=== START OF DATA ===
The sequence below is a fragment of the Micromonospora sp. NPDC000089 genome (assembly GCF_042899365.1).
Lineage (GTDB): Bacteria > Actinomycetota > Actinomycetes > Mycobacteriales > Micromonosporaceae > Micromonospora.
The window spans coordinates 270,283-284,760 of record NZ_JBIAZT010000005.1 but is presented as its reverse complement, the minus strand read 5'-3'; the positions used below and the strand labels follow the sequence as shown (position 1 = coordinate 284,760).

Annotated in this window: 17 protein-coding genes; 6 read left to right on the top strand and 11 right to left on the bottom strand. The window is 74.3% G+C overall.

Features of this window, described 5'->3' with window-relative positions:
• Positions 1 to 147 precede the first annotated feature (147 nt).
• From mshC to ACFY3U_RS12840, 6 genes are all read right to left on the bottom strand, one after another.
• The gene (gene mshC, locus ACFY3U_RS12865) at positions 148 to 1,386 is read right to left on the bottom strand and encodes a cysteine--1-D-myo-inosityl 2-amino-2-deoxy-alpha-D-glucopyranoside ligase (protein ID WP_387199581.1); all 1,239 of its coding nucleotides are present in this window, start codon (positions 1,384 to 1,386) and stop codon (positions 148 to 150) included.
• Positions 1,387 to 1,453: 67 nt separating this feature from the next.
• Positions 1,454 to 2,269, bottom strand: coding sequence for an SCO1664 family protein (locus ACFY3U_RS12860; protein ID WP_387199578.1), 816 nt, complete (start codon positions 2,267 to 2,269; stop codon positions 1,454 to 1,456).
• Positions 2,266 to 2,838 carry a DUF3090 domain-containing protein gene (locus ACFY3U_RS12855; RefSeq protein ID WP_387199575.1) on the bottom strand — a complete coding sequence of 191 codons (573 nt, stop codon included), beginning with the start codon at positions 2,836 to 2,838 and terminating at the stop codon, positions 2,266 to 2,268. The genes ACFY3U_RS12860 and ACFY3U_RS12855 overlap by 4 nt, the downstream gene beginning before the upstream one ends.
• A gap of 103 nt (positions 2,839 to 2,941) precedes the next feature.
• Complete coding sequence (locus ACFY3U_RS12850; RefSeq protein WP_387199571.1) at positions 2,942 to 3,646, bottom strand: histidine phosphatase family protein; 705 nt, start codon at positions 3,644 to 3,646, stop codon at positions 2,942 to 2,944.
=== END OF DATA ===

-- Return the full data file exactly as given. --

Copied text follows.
The sequence below is a fragment of the Micromonospora sp. NPDC000089 genome (assembly GCF_042899365.1).
Lineage (GTDB): Bacteria > Actinomycetota > Actinomycetes > Mycobacteriales > Micromonosporaceae > Micromonospora.
The window spans coordinates 270,283-284,760 of record NZ_JBIAZT010000005.1 but is presented as its reverse complement, the minus strand read 5'-3'; the positions used below and the strand labels follow the sequence as shown (position 1 = coordinate 284,760).

Annotated in this window: 17 protein-coding genes; 6 read left to right on the top strand and 11 right to left on the bottom strand. The window is 74.3% G+C overall.

Features of this window, described 5'->3' with window-relative positions:
• Positions 1 to 147 precede the first annotated feature (147 nt).
• From mshC to ACFY3U_RS12840, 6 genes are all read right to left on the bottom strand, one after another.
• The gene (gene mshC, locus ACFY3U_RS12865) at positions 148 to 1,386 is read right to left on the bottom strand and encodes a cysteine--1-D-myo-inosityl 2-amino-2-deoxy-alpha-D-glucopyranoside ligase (protein ID WP_387199581.1); all 1,239 of its coding nucleotides are present in this window, start codon (positions 1,384 to 1,386) and stop codon (positions 148 to 150) included.
• Positions 1,387 to 1,453: 67 nt separating this feature from the next.
• Positions 1,454 to 2,269, bottom strand: coding sequence for an SCO1664 family protein (locus ACFY3U_RS12860; protein ID WP_387199578.1), 816 nt, complete (start codon positions 2,267 to 2,269; stop codon positions 1,454 to 1,456).
• Positions 2,266 to 2,838 carry a DUF3090 domain-containing protein gene (locus ACFY3U_RS12855; RefSeq protein ID WP_387199575.1) on the bottom strand — a complete coding sequence of 191 codons (573 nt, stop codon included), beginning with the start codon at positions 2,836 to 2,838 and terminating at the stop codon, positions 2,266 to 2,268. The genes ACFY3U_RS12860 and ACFY3U_RS12855 overlap by 4 nt, the downstream gene beginning before the upstream one ends.
• A gap of 103 nt (positions 2,839 to 2,941) precedes the next feature.
• Complete coding sequence (locus ACFY3U_RS12850; RefSeq protein WP_387199571.1) at positions 2,942 to 3,646, bottom strand: histidine phosphatase family protein; 705 nt, start codon at positions 3,644 to 3,646, stop codon at positions 2,942 to 2,944.